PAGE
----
Statement Issued 20th December 2019
The Association’s attention has been drawn to concerns raised about proposed tree felling within the New Forest at Slap Bottom, Burley. We note comments made by objectors, the intervention of local MP, Sir Desmond Swayne and recent press reports. Some objectors have sought our support.
As Forestry England know well, we are the first to object to any of their proposals for forest operations that we consider not to be in the best interests of the long-term protection of the New Forest. In making these judgements we take the best scientific advice available regarding the implications, overall effects and likely long-term consequences for the New Forest.
In this case we have visited the site and reviewed the proposal together with the necessary consents obtained by Forestry England. These include the Felling License application with associated maps, the habitat restoration purpose of the works, proper consideration under any appropriate assessment requirements of Regulation 63 of the Habitats Regulations, and the views of Natural England that the whole proposal, as submitted, is directly connected to or necessary for the management of this European Site for the interest features for which The New Forest Special Area of Conservation, New Forest Special Protection Area, New Forest RAMSAR Site has been designated.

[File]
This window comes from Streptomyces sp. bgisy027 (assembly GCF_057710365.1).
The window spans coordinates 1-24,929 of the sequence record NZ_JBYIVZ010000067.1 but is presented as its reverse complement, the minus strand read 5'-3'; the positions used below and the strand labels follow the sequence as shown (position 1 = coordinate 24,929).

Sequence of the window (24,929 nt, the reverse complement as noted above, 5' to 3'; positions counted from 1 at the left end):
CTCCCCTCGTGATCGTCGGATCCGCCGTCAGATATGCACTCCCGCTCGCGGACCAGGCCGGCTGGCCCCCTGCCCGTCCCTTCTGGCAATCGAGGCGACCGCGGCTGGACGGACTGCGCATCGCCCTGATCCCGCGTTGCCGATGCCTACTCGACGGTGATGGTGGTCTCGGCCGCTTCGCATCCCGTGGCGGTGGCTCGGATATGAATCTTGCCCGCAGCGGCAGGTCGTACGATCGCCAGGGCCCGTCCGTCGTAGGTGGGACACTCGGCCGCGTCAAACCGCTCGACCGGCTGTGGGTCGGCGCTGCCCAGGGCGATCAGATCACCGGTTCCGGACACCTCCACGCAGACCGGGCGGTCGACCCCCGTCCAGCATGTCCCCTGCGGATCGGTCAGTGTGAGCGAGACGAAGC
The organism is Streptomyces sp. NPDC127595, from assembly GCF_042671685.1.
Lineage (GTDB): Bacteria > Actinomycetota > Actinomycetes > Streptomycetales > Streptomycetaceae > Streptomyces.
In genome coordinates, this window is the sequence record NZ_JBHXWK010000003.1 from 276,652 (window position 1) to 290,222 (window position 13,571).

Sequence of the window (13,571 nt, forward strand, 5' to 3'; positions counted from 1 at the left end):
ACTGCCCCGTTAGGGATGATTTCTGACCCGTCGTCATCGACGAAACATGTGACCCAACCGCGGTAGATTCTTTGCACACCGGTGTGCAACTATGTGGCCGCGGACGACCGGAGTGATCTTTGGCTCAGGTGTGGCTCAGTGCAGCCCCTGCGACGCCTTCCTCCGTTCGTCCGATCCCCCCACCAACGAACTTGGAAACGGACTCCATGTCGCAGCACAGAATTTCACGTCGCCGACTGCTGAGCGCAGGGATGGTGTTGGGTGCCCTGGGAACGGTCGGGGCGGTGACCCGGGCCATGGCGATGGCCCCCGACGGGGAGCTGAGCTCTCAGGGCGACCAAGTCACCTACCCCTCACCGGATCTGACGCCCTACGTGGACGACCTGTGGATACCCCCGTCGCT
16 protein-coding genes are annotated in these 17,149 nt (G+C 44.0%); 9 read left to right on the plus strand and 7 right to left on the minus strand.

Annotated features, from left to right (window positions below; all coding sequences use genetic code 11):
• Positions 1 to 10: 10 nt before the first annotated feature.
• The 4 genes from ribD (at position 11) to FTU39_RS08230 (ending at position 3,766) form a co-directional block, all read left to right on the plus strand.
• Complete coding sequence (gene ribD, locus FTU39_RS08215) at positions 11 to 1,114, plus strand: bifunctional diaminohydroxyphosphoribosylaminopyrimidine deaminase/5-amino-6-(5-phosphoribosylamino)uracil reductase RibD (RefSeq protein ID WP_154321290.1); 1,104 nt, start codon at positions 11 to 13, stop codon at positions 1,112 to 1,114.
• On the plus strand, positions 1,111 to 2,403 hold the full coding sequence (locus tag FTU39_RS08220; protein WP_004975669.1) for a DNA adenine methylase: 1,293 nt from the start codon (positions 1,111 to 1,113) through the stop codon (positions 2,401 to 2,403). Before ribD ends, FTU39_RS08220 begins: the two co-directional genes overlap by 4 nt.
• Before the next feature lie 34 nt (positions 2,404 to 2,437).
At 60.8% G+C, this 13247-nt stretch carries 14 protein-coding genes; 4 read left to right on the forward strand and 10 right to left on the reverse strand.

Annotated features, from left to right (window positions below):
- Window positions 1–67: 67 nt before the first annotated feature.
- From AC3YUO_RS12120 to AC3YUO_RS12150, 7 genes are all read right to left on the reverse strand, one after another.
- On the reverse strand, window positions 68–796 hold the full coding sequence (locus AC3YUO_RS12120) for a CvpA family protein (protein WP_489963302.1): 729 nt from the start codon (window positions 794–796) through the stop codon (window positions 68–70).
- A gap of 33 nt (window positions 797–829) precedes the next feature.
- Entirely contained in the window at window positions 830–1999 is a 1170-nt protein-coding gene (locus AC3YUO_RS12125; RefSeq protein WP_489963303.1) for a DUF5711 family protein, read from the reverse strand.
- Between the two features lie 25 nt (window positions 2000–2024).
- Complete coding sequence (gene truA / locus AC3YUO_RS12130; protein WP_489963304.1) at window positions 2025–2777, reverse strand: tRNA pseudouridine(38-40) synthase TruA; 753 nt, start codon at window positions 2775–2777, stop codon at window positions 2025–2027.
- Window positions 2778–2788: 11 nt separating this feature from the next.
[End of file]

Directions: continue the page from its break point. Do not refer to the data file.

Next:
In conclusion this proposal is one that is fully supported by the Friends of the New Forest as a well-considered and moderate proposal to restore habitats without harmful landscape impacts.
In a relatively small area an invasive exotic tree, Scots Pine, is being removed from valuable open wetland habitat, which is being damaged by their shade. However, retention of evergreens, both Scots Pine and Holly, is proposed for the neighbouring properties. This is not a large-scale felling but a necessary one to restore degraded habitat, which is internationally threatened and in itself makes a valuable contribution to carbon fixing. The scheme is already a compromise and has been modified to retain a landscape screen for the neighbours.
One of the stated reasons for objection that has been widely circulated by objectors concerns the loss of trees at a time of Climate Crisis, when trees should be planted not felled. The general view that trees are an important part of carbon capture is to be lauded, but in this case it is simplistic and misguided, based on not understanding the interaction of different types and ages of trees and other habitats to maximise opportunities for carbon fixing.
So far as the Climate Change Crisis is concerned, science tells us that removing trees from organic-rich soils will enhance the capacity of that landscape to absorb carbon. If that tree removal is accompanied by wetland restoration then that capacity is further enhanced. More carbon is held in organic-rich soils than in standing trees. In addition, the world (and the New Forest) is facing a Biodiversity Crisis with species extinction, and the Forest’s bogs and heaths have an international importance for wildlife that depends on them being kept free from invasive species such as Scots Pine.
The proposed works will both improve the habitat and prevent the drying out of wetland, so increasing the retention of stored carbon with an overall gain in terms of carbon capture.
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